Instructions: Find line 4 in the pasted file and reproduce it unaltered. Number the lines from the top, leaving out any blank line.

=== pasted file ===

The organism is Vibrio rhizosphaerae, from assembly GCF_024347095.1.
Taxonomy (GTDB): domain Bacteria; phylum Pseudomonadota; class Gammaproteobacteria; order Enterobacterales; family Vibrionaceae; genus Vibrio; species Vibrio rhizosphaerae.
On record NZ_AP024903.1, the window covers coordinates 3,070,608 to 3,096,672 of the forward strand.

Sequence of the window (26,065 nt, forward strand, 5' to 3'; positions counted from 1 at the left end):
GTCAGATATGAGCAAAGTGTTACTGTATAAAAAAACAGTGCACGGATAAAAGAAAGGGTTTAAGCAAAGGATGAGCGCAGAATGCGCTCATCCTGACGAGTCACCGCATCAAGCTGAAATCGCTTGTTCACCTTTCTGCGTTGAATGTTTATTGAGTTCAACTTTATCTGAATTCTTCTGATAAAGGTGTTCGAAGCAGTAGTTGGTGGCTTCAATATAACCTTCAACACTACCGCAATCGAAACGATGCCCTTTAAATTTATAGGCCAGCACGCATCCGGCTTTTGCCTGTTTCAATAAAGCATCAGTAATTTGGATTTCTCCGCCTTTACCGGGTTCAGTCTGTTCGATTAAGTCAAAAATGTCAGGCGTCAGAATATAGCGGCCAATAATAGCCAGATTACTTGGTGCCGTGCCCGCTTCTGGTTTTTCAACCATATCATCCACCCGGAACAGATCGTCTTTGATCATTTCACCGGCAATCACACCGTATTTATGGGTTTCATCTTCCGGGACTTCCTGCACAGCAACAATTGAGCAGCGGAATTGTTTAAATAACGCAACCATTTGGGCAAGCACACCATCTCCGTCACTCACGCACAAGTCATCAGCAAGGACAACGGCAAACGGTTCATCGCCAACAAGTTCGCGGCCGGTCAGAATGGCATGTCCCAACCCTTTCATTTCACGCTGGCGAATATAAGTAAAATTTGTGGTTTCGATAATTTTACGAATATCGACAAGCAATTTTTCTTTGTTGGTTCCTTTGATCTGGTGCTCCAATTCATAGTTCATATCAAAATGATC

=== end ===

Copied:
Sequence of the window (26,065 nt, forward strand, 5' to 3'; positions counted from 1 at the left end):